As you say above, “There’s no point in hoping that the Russians or the Chinese are going to save us. This plays right into their interests.”

                One might go so far as to say that the Russians or Chinese are hardly even *motivated* to save us.

                Let’s say we double down on the sanctions, Trump style, and the rest of the world decides “meh” and starts buying Iranian oil and selling them uranium? How do we go about continuing to package ourselves as King of the World?

                Only by pretending to give our permission for this to happen.

                1. “Let’s say we double down on the sanctions, Trump style, and the rest of the world decides “meh” and starts buying Iranian oil and selling them uranium? How do we go about continuing to package ourselves as King of the World?”

                  If signatories to the NPR don’t want to be treated like Iran, they would be wise to abide by the provisions of the treaty.

                  The sanctions were approved within the auspices of the treaty and are, thereby, like part of the treaty.

                  Nuclear non-proliferation has been in the signatories’ interests for a long time, and the NPT has worked very well to deter the proliferation of nuclear weapons among signatories for a long time.

                  To whatever extent the signatories maintain an interest in nuclear non-proliferation, it remains in their interests to uphold the sanctions. Regardless, there isn’t any good reason to give up sanctions now–just after the sanctions drove Iran to the negotiating table and were about to make Iran capitulate.

                  We’re snatching defeat out of the jaws of victory for no apparent reason other than Barack Obama’s personal aggrandizement.

                  I certainly don’t believe the Middle East, the Persian Gulf, or the United States will be safer places because Iran gets to enrich its own uranium.

                  1. “just after the sanctions drove Iran to the negotiating table and were about to make Iran capitulate”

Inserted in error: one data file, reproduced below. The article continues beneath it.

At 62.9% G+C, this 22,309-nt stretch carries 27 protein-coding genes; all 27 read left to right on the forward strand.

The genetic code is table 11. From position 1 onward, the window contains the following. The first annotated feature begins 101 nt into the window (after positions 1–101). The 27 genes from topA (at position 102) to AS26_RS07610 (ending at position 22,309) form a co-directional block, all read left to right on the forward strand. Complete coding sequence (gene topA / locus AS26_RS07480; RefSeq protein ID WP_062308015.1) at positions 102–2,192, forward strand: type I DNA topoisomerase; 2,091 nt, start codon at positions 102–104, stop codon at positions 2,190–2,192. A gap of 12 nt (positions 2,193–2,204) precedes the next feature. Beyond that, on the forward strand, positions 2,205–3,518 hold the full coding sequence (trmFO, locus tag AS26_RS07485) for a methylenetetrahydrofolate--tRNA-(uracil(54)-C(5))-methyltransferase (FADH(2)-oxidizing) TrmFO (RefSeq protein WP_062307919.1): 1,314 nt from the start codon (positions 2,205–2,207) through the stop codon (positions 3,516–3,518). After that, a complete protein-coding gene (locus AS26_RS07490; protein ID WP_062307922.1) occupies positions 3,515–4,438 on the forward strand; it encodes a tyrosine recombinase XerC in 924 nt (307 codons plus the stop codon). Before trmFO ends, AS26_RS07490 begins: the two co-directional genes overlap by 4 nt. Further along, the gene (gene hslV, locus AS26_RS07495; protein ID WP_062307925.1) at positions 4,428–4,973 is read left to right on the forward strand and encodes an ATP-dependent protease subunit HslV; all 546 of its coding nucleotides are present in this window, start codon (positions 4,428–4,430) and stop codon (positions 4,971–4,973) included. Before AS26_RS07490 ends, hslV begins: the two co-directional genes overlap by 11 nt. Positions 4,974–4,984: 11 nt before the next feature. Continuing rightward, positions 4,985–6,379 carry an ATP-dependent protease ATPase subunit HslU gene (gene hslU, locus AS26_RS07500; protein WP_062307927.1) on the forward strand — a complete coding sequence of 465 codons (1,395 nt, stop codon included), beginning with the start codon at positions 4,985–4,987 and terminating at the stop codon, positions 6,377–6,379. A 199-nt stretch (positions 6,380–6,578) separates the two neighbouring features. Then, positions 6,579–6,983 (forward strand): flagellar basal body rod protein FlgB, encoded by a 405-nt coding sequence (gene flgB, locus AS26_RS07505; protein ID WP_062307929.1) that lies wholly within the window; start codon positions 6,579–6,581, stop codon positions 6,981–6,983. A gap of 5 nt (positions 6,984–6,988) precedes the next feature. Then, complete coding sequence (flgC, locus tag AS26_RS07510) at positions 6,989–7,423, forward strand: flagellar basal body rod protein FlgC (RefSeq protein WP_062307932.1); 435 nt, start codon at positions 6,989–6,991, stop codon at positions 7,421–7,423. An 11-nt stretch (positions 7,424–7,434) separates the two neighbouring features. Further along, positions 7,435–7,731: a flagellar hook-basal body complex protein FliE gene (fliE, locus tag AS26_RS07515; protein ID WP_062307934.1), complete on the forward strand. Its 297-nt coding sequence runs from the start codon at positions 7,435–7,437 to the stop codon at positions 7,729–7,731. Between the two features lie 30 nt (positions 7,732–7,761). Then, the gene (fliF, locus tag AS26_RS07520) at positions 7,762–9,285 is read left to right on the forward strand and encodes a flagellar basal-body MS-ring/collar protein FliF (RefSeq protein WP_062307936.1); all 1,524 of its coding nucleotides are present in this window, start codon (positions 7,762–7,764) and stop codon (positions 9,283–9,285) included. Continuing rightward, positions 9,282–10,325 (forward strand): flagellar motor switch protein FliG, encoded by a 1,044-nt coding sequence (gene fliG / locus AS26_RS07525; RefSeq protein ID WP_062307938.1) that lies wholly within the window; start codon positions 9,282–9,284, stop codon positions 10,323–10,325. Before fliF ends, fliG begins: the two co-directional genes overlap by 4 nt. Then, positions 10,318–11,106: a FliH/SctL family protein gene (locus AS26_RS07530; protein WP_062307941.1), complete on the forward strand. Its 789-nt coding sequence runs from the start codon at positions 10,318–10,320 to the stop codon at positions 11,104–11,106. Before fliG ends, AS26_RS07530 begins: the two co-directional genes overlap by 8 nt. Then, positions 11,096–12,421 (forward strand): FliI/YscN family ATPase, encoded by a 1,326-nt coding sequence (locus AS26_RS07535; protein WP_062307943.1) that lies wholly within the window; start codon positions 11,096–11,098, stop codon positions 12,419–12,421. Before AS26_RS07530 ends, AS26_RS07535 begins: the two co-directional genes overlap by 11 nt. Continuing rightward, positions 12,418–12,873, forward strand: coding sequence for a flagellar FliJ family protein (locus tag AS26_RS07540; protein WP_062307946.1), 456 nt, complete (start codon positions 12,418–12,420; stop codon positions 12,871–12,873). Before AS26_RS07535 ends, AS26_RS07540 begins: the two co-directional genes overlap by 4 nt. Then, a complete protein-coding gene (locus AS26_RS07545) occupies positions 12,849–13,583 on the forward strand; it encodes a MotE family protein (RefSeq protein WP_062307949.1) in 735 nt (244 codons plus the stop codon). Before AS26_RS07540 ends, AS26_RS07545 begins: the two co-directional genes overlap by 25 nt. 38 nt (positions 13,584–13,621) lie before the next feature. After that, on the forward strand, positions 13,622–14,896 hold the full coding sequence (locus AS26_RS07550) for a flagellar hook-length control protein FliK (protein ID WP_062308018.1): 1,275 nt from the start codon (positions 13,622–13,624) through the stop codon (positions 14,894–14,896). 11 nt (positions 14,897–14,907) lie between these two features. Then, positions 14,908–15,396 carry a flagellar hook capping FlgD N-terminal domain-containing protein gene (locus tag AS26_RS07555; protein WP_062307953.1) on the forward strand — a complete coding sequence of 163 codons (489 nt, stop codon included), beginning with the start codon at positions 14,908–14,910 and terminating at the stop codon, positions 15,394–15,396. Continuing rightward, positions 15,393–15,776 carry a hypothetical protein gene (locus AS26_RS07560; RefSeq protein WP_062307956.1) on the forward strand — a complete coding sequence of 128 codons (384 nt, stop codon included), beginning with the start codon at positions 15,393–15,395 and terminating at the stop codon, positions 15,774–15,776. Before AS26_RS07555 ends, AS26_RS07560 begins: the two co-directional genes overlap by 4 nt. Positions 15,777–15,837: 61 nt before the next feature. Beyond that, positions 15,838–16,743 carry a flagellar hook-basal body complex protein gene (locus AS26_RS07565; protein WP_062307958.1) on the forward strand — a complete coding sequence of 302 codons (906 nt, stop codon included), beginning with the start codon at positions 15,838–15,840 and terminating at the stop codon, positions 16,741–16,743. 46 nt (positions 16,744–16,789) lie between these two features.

This is not the first time they’ve come to the table.

                    “I certainly don’t believe the Middle East, the Persian Gulf, or the United States will be safer places because Iran gets to enrich its own uranium.”

                    I agree. Sanctions aren’t stopping them.

                    1. Sanctions won’t stop them if there aren’t any, that’s for sure.

      2. “The point was only ever to show that they can.”

        I don’t understand what this is supposed to mean.

        To show that they can enrich their own uranium for civilian use?

        They were allowed to do that by the terms of the NPT!

        They violated the treaty when they started to enrich their own uranium in secret–in violation of the treaty.

        They’re not in jail because they own a gun. They’re in jail because they used their gun in an armed robbery. Now they’ve forfeited their right to own a gun according to the terms of the NPT–and even their allies who signed off on the sanctions.

        Is all this new to you?

        1. They are not in jail.

          They are in their garage playing with lathes and sifting piles of gunpowder. The US is being a gun-control advocate saying “DON’T MAKE A GUN NOW! OR ELSE WE WILL NOT BUY YOUR STUFF EVEN HARDER!”

          1. Did you look at what the sanctions did to their economy?

            To their currency?

            To their foreign exchange reserves?

            Yeah, we froze $100 billion in foreign exchange reserves that were sitting in banks located in signatories’ countries, but we don’t have to do it harder.

            We just have to keep doing it.

            They’re the ones suffering 20%-40% inflation. Halved exports. 25% unemployment. And all that about to get much, much worse when they burn through what’s left of their foreign currency reserves.

            We’re not suffering–at all.

            1. We’ve been on the brink of breaking Iran since I was in middle school. Which was back when Flock of Seagulls was still popular.

              You’re assuming that if we keep doing it, the rest of the world will too. Not an airtight assumption, but it is required for the program to keep “working.”

              1. You obviously haven’t looked at any of the links I’ve posted.

                The sanctions have been ramping up since Iran was found to be in violation of the NPT during the early part of the Iraq War.

                “Iran is a party to the NPT but was found in non-compliance with its NPT safeguards agreement and the status of its nuclear program remains in dispute. In November 2003 IAEA Director General Mohamed ElBaradei reported that Iran had repeatedly and over an extended period failed to meet its safeguards obligations, including by failing to declare its uranium enrichment program.[22] After about two years of EU3-led diplomatic efforts and Iran temporarily suspending its enrichment program,[69] the IAEA Board of Governors, acting under Article XII.C of the IAEA Statute, found in a rare non-consensus decision with 12 abstentions that these failures constituted non-compliance with the IAEA safeguards agreement.[23] This was reported to the UN Security Council in 2006,[70] after which the Security Council passed a resolution demanding that Iran suspend its enrichment.[71] Instead, Iran resumed its enrichment program.[72]